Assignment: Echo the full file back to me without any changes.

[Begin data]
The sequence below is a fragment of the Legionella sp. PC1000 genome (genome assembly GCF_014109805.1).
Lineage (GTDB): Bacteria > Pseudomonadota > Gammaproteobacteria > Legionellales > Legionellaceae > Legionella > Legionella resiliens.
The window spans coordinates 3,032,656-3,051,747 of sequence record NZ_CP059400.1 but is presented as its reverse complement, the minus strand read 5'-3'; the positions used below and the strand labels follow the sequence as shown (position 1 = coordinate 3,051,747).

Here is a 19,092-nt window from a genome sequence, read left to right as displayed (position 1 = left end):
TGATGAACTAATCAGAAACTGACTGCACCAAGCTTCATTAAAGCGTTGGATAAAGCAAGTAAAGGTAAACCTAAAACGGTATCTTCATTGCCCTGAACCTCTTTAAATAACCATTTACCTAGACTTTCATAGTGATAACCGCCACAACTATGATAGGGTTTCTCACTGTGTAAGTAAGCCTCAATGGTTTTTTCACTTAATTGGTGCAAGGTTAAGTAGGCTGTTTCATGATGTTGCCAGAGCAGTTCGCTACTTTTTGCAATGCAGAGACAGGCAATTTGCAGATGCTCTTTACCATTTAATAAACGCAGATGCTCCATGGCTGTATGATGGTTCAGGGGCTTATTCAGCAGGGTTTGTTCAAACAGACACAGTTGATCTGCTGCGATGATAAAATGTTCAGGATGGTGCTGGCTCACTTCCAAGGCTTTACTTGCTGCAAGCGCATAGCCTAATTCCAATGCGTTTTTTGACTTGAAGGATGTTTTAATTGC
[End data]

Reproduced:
The sequence below is a fragment of the Legionella sp. PC1000 genome (genome assembly GCF_014109805.1).
Lineage (GTDB): Bacteria > Pseudomonadota > Gammaproteobacteria > Legionellales > Legionellaceae > Legionella > Legionella resiliens.
The window spans coordinates 3,032,656-3,051,747 of sequence record NZ_CP059400.1 but is presented as its reverse complement, the minus strand read 5'-3'; the positions used below and the strand labels follow the sequence as shown (position 1 = coordinate 3,051,747).

Here is a 19,092-nt window from a genome sequence, read left to right as displayed (position 1 = left end):
TGATGAACTAATCAGAAACTGACTGCACCAAGCTTCATTAAAGCGTTGGATAAAGCAAGTAAAGGTAAACCTAAAACGGTATCTTCATTGCCCTGAACCTCTTTAAATAACCATTTACCTAGACTTTCATAGTGATAACCGCCACAACTATGATAGGGTTTCTCACTGTGTAAGTAAGCCTCAATGGTTTTTTCACTTAATTGGTGCAAGGTTAAGTAGGCTGTTTCATGATGTTGCCAGAGCAGTTCGCTACTTTTTGCAATGCAGAGACAGGCAATTTGCAGATGCTCTTTACCATTTAATAAACGCAGATGCTCCATGGCTGTATGATGGTTCAGGGGCTTATTCAGCAGGGTTTGTTCAAACAGACACAGTTGATCTGCTGCGATGATAAAATGTTCAGGATGGTGCTGGCTCACTTCCAAGGCTTTACTTGCTGCAAGCGCATAGCCTAATTCCAATGCGTTTTTTGACTTGAAGGATGTTTTAATTGC